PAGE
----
Bonsai Kid!

…Shaping the world!

Bonsai classification based on its measure June 26, 2007

Filed under: Back to basics — Newstudy @ 12:33 am

You may not know bonsai trees have a classification based on the dimension.    It isn’t an absolute rule and the measure of the bonsai isn’t really important. No one should grow his bonsai thinking of the category it belongs to, yet it is important he has those basic notions that complete his bonsai culture.

Japanese people divided bonsai into groups giving them a name. A precise classification doesn’t exist, every bonsai master varies it a little. This one I present here is generic, but consider a tolerance of 5-6 cm (2-3 inches).

SHITO or KESHITSUBU: these are those little bonsai measuring around two or three centimeters (one or two inches), they are really difficult to cultivate and should be approached only by experienced people.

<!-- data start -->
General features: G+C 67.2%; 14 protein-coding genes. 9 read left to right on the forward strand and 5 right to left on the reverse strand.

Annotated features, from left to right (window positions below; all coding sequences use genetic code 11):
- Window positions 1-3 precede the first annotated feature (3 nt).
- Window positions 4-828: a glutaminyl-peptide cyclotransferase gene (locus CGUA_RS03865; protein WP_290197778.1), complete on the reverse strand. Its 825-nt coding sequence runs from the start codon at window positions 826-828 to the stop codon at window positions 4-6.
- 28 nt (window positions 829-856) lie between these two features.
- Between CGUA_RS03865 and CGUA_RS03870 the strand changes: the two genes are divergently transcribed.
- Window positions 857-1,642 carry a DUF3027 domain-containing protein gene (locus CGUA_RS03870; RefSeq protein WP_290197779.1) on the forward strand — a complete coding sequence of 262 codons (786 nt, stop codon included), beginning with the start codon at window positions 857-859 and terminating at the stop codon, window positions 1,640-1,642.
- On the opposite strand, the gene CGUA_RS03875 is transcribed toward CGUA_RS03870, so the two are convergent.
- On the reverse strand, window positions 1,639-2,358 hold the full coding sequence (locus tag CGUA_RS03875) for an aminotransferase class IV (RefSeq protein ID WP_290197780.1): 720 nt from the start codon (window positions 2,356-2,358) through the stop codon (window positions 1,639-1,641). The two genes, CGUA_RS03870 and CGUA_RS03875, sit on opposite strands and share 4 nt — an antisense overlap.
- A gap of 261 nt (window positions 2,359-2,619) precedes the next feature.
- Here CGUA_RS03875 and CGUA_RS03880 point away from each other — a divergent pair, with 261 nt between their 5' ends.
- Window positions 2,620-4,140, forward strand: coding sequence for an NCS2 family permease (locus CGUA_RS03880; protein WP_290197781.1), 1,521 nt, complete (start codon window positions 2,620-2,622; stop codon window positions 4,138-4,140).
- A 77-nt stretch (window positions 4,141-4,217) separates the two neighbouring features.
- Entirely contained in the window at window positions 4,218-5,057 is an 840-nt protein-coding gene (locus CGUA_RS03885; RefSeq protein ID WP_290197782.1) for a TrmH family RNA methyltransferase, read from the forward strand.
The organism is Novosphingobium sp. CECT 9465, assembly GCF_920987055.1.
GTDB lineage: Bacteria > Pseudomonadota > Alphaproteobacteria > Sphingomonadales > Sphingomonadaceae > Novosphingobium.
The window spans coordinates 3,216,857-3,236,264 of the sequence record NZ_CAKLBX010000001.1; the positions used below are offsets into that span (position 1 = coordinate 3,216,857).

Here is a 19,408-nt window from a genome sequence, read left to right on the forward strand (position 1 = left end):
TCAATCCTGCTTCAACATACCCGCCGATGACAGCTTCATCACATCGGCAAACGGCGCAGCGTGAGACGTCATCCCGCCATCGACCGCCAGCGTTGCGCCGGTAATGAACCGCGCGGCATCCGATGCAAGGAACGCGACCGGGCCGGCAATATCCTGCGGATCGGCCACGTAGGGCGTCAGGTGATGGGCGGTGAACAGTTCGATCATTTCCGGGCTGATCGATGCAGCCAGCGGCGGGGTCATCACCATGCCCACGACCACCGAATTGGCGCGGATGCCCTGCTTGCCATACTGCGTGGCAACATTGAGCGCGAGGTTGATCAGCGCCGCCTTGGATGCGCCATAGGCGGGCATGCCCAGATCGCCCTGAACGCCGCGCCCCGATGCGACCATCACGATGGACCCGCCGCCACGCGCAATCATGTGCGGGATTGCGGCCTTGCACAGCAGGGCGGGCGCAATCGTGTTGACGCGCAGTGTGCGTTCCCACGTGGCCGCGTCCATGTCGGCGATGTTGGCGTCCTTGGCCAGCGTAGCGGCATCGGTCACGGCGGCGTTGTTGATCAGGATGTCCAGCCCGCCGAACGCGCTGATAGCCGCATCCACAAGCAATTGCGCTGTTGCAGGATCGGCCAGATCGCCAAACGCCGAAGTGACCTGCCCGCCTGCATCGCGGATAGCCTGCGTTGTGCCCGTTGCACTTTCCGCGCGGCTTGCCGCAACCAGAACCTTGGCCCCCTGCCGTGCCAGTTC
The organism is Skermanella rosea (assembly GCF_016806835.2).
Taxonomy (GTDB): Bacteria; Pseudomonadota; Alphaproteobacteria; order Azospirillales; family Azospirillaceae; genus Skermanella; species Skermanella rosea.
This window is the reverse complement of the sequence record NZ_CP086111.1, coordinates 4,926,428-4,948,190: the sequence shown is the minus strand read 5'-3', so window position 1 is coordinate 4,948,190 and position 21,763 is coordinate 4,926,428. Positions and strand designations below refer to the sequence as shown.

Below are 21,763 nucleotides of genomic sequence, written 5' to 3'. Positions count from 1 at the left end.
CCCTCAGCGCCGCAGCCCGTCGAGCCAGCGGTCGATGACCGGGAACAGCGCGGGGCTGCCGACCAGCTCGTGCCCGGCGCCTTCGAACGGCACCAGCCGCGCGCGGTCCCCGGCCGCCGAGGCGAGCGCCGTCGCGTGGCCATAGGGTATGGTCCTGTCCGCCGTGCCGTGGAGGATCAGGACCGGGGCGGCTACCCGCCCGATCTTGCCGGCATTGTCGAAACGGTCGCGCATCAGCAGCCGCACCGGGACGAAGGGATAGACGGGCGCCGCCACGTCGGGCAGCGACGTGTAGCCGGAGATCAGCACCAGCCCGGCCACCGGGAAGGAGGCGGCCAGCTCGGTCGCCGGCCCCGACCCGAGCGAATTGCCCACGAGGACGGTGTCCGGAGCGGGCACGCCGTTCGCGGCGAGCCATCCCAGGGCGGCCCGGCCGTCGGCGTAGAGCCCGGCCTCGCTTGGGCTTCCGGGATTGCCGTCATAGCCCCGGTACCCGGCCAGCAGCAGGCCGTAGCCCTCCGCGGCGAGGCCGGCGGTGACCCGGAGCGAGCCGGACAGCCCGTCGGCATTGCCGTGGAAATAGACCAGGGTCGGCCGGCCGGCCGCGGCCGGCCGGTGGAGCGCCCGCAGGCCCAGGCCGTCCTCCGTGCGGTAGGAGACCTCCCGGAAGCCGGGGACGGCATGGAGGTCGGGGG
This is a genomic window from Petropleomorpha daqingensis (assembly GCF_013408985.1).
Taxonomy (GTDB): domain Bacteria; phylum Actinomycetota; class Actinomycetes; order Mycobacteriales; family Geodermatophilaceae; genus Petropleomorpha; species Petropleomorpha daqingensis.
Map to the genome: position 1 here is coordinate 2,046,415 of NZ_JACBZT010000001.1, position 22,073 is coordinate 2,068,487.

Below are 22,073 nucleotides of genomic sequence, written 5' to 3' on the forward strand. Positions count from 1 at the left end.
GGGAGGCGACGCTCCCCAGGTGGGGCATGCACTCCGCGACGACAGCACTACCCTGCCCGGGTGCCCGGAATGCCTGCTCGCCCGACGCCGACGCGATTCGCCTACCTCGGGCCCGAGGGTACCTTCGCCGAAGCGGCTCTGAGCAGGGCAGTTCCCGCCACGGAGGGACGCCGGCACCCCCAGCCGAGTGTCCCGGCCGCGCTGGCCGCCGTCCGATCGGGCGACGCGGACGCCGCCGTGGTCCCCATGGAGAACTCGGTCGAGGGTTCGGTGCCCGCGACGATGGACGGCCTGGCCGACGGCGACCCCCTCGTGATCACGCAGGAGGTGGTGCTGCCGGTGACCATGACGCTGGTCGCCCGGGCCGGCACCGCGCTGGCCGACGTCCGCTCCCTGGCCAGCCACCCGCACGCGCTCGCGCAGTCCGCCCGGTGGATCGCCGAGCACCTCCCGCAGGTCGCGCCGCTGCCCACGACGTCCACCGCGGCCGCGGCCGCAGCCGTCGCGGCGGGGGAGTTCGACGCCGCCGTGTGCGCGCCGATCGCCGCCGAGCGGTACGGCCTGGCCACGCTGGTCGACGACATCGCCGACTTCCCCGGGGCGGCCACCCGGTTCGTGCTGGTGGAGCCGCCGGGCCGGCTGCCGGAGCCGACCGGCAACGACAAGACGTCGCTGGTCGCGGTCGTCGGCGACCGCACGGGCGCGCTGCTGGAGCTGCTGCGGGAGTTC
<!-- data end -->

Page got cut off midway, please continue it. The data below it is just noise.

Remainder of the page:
MAME: mame are little bonsai measuring no more than 10 cm (4 inches).
KOMONO: up to 15 cm (6 inches), these bonsai are still hard to manage as little parts may be tricky to handle.
KATADE-MOKI: those from 20 cm to 40 cm (8-16 inches) are called “one hand bonsai” because it’s the last category that can be handled using just one hand. These one are the most diffuse.
CHUMONO: “two hand bonsai” start from 40 cm up to 90 cm (16-35 inches) and are the most appreciated because their proportions are well balanced. In this category there are wonderful bonsai, the masterpiece of this art, the most admired and loved specimens.